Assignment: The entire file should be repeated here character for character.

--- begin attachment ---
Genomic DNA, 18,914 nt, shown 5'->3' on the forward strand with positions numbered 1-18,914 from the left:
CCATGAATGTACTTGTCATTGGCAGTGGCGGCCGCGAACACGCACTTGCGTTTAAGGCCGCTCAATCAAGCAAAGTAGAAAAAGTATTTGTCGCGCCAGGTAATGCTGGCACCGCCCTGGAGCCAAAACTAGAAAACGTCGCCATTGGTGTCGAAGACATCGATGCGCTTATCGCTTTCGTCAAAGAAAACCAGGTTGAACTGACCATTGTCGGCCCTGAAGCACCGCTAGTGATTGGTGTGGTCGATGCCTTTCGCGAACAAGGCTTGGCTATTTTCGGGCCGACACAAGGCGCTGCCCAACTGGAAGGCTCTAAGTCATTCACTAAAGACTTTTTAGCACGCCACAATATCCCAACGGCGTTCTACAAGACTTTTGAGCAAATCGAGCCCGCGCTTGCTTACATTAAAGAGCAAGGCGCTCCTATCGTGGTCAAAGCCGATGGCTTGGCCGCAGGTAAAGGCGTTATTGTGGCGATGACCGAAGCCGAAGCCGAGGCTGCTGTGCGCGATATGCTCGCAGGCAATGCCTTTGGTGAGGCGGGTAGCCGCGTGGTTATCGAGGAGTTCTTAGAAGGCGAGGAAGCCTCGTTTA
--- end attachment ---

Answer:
Genomic DNA, 18,914 nt, shown 5'->3' on the forward strand with positions numbered 1-18,914 from the left:
CCATGAATGTACTTGTCATTGGCAGTGGCGGCCGCGAACACGCACTTGCGTTTAAGGCCGCTCAATCAAGCAAAGTAGAAAAAGTATTTGTCGCGCCAGGTAATGCTGGCACCGCCCTGGAGCCAAAACTAGAAAACGTCGCCATTGGTGTCGAAGACATCGATGCGCTTATCGCTTTCGTCAAAGAAAACCAGGTTGAACTGACCATTGTCGGCCCTGAAGCACCGCTAGTGATTGGTGTGGTCGATGCCTTTCGCGAACAAGGCTTGGCTATTTTCGGGCCGACACAAGGCGCTGCCCAACTGGAAGGCTCTAAGTCATTCACTAAAGACTTTTTAGCACGCCACAATATCCCAACGGCGTTCTACAAGACTTTTGAGCAAATCGAGCCCGCGCTTGCTTACATTAAAGAGCAAGGCGCTCCTATCGTGGTCAAAGCCGATGGCTTGGCCGCAGGTAAAGGCGTTATTGTGGCGATGACCGAAGCCGAAGCCGAGGCTGCTGTGCGCGATATGCTCGCAGGCAATGCCTTTGGTGAGGCGGGTAGCCGCGTGGTTATCGAGGAGTTCTTAGAAGGCGAGGAAGCCTCGTTTA